Welcome to FTR’s “Monday Morning Coffee “ blog. The following article is designed to keep busy executives up to date with the latest economic data releases. Released every Monday, this blog promises to keep our clientele updated with the latest weekly economic news and developments, highlighting its impact on the transportation, freight, and equipment markets. Hopefully, this will be an informative addition to the fine body of work associated with FTR.
European stocks recovered but the sterling and euro remained fragile on Friday, after some of the most dramatic 24 hours yet in the Brexit process and another turbulent week for world markets. London, Paris and Frankfurt markets gained 0.4% on Friday, having been punished on Thursday by the resignation of Britain’s Brexit Minister roughly 12 hours after a draft agreement with the European Union was released. Reports of a UK leadership coup are still continuous, and the country could crash out of the EU without an agreement is placing downward pressure on the sterling. Asian shares ended the week on a highe note, as reports surfaced that the United States might pause on further China tariffs. That hope faded as the vice president of the U.S. doused hopes of a quick agreement.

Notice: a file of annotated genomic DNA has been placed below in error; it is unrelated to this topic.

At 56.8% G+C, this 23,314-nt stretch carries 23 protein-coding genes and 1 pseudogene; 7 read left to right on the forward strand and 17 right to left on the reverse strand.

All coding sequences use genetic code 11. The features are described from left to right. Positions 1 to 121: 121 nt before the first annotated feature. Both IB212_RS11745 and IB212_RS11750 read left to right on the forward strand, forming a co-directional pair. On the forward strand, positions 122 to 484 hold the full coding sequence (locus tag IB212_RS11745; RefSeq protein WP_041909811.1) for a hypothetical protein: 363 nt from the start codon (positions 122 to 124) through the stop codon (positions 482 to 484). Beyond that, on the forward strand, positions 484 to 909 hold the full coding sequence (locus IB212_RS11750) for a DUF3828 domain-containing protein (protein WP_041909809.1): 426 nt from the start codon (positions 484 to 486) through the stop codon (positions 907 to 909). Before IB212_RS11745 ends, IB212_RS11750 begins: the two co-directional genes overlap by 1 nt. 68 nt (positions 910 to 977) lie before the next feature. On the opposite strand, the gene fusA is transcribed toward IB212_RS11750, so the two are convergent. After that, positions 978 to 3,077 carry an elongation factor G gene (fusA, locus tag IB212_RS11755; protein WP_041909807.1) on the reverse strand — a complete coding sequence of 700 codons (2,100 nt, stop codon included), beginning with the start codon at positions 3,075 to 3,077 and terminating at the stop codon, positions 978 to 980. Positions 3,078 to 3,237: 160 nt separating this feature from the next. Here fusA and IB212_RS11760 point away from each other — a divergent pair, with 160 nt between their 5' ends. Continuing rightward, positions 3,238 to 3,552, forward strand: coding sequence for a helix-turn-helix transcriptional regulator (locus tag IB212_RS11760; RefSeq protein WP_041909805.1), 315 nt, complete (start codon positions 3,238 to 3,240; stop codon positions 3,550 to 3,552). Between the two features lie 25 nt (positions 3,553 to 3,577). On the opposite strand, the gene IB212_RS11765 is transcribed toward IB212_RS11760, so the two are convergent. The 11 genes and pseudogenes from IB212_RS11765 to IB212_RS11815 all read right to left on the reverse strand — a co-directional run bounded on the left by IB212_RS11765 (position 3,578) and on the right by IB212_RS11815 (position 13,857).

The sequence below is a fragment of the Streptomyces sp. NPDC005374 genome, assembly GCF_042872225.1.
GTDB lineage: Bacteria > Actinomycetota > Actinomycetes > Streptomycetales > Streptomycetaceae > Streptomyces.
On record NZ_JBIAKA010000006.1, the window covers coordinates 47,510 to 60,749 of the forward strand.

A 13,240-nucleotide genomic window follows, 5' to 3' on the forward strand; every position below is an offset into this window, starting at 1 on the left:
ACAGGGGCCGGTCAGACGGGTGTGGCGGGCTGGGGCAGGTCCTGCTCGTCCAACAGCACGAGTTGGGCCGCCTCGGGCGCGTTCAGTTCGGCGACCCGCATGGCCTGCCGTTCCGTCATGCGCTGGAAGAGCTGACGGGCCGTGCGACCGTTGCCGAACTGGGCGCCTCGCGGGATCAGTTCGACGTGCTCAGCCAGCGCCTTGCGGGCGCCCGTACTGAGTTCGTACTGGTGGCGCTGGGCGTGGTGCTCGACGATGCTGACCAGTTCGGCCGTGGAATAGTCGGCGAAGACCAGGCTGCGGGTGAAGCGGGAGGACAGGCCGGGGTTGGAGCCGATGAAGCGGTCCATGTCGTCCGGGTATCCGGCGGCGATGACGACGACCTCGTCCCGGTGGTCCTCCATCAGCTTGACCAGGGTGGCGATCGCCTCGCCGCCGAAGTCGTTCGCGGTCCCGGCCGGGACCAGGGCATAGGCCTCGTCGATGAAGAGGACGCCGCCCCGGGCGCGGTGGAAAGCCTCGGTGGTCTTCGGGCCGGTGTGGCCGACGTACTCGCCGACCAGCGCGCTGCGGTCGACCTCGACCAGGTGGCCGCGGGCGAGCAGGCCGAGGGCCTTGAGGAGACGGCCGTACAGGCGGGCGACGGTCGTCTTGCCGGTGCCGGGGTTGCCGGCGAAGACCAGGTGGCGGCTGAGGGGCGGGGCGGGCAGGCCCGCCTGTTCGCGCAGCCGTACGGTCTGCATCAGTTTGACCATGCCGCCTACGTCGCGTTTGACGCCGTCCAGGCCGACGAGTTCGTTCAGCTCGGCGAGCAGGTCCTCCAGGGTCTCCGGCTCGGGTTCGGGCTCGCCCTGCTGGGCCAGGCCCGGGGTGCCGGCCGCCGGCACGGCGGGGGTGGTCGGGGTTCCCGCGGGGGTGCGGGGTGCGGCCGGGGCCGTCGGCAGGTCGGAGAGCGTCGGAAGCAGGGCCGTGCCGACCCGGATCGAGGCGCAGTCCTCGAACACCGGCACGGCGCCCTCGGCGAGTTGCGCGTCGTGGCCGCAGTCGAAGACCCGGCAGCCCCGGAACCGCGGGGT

Global equity markets remain volatile as the slowing Chinese economy and uncertain future earnings coincide with the impact of higher interest rates in the U.S. Political tensions in Europe, ranging from Italy to Great Britain are coinciding with political change in Germany and slower economic growth to undermine sentiment. Meantime, low oil prices are stoking renewed worries about weaker global economic growth. The trade war has also cast a dark shadow over the future.